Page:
Friday, July 19, 2002
Taking to the roads
Now that it's summertime in Carlisle with many families away on vacation, those of us remaining in town find quieter roads with less traffic, the perfect time to take a stroll around the block or into town. For those more energetic souls out for a daily run, this is the time of year with fewer cars and school buses on the road to contend with. But still there are some problems.
One such problem was brought to our attention here at the Mosquito last year by Dr. John Japp of Bedford Road. Now retired, Dr. Japp has had more time to relax and sit on his screened-in porch watching the steadily increasing traffic go by. The problem, as he sees it, is people walking or running with the traffic instead of facing the traffic as it heads up and down Bedford Road. "If you are facing traffic, at least you can see who is coming towards you," said Dr. Japp. To put it more bluntly, he added "or who is going to kill you." He wonders why, in a town such as ours where the level of intelligence is so high, people seem to have trust in the unseen traffic coming from behind.
Dr. Japp remembers growing up in Connecticut during a time when schools and parents stressed the importance of walking on the left side of the road, against traffic. He wonders what is going on here in Carlisle, especially when he sees a woman pushing a stroller down one of Carlisle's narrow country roads, going with the traffic, on the right side of the road.
One can't help agreeing with Dr. Japp, especially when driving down Bellows Hill Road behind a father and three children running together with the traffic as they round the corner onto Estabrook Road with little possiblity of seeing traffic coming from the opposite direction. Of course there are exceptions to the common-sense approach to sharing the road with vehicular and bicycle traffic. There will be times when a walker or runner will find safer going on the other side of the road, whether it is due to a bad curve or overgrown vegetation obscuring the motorist's view of an oncoming pedestrian, or spots on the road where the pedestrian has a safer shoulder to retreat to in case of heavy oncoming traffic
Until Carlisle finally builds pedestrian pathways, walkers and riders must keep a heads-up approach to using the roads. Walkmen and cell phones are a distraction and, as Dr. Japp stresses, walking against the traffic, on the left side of the street, might save your life.
A Saab Story
For some, summer is a time to relax: lie in a hammock and watch the clouds drift by, or maybe read a good book. For people like me, though, it's time to tackle repairs that have been put off since, well, since the lawn was white instead of its current greenish brown.
It's not really necessary to have great mechanical skills to be a regular Mr. Fix-it. All that's required is an ability to observe how things work, a willingness to perform repeated acts of masochism, and a steely resolve not to listen when your spouse pleads with you to call a pro.
Let me give an example of how this works with a simple automotive repair I undertook back in February.
Upon returning from a visit to Manhattan, I discovered that my car's retractable antenna was hanging limply by the rear fender rather than extended skyward as intended by its designers. Did I wail and moan at my misfortune? Not at all. I simply called the garage where I had parked, explained that the problem had occurred while the car was in their care, and asked them politely to cover the cost of repair. Their reply was equally polite, though more succinct: "Fuhgettaboudit."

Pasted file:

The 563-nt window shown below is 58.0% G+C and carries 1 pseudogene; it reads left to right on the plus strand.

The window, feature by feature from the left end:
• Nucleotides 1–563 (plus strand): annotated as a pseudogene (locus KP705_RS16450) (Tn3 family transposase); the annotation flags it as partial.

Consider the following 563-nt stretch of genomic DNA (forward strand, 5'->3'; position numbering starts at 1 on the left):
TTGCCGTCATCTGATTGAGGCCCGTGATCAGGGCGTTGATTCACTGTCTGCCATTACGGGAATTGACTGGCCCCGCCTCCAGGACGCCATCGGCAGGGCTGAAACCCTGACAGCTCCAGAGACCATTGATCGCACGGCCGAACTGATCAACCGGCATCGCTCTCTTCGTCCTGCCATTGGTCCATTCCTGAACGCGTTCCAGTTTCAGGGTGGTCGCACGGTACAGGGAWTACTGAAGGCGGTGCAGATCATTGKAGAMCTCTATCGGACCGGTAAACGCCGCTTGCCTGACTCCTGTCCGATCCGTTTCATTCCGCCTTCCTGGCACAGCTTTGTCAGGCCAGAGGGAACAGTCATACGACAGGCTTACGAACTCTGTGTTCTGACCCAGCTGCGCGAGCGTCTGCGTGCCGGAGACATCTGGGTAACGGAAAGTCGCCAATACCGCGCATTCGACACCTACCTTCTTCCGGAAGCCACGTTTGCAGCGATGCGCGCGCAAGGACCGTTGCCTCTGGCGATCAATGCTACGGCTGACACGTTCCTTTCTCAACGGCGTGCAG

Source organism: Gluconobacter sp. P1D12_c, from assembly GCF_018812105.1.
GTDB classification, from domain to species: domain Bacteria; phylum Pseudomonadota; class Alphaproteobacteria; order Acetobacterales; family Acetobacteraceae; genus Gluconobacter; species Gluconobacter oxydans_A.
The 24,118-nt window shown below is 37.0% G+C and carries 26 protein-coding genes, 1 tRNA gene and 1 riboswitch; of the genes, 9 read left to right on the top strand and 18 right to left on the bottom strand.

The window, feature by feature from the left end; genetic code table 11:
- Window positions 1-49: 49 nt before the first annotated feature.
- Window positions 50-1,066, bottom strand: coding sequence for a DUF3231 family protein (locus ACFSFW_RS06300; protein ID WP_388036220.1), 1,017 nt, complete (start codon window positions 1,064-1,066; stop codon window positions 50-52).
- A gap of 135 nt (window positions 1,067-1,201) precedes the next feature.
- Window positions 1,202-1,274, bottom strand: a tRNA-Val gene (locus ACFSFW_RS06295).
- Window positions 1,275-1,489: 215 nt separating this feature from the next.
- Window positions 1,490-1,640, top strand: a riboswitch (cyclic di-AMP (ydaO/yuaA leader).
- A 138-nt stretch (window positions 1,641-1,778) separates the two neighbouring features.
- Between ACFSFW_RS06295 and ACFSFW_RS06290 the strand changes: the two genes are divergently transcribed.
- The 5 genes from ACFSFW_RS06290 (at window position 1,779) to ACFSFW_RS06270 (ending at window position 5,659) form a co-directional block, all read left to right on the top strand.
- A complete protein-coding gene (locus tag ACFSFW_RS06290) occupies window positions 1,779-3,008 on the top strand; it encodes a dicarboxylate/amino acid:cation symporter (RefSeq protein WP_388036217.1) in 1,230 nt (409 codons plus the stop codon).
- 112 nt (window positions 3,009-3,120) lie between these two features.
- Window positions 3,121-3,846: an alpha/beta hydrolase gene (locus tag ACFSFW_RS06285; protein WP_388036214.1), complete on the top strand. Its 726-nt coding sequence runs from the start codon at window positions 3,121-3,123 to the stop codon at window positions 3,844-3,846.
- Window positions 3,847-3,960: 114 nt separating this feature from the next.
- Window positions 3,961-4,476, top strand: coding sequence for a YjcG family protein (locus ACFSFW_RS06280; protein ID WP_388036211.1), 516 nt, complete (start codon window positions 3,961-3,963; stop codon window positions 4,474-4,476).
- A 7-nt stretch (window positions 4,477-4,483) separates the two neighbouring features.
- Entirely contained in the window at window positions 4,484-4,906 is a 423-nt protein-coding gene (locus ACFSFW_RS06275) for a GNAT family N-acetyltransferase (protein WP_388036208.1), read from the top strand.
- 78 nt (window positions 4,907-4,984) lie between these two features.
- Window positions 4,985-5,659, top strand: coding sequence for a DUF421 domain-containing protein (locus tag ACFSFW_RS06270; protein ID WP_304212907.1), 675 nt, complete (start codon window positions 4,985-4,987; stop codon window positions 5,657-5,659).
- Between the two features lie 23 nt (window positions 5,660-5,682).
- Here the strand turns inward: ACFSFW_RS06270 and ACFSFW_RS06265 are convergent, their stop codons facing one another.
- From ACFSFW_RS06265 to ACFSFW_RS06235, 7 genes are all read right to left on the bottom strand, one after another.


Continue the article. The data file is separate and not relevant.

This response was not wholly unexpected, so I immediately launched into Plan B: acquire new music for the CD player to compensate for the now spotty radio reception. This strategy worked swimmingly for several weeks, until my car-expert brother-in-law told me that replacing an antenna was as easy as hanging a picture: simply unscrew the old antenna from the outside and insert the new one.
Armed with this bit of advice, I purchased a new antenna and proceeded to follow his instructions. That's when I made my first significant observation: if the engineers at Saab had designed a picture hanger, it would take a Ph.D. in physics to affix it to the wall. The outside of the broken antenna mast was impenetrable. This repair would require access to the antenna motor.
Now, at this point I could have listened to my wife's sage advice to let the mechanic have a go at it, but steely resolve kicked in. Instead, I gathered all my tools and began to disassemble the trunk liner to get at the antenna motor. Surprisingly, I succeeded in short order, accumulating only two bloody knuckles and a banged-up shin along the way.
With the motor now accessible, installing the new antenna would be a snap. All I had to do was insert the nylon line and turn on the motor, which would reel in the line and allow me to snake the retracted mast through the exterior opening. Have you already guessed that the motor was dead? When I turned it on, nothing happened. Nada. Zilch. Zip.
Muttering a few mild expletives, I removed the antenna line, reattached the motor and trunk liner, and decided to head to Tower Records to purchase more CDs. As I switched on the ignition, a familiar sound filled the car . . . the whir of the antenna motor as it pushed up the still non-existent antenna.
This is just about the time that I thought, "This repair will be much easier to do in warm weather."
So, with the temperature now regularly in the 80s, the time has come to finish what I'd begun many months ago. First thing tomorrow morning I'm going to schedule an appointment with the Saab dealer . . . and order a few more CDs from Amazon.com for the upcoming trip to New York, just in case.
© 2002 The Carlisle Mosquito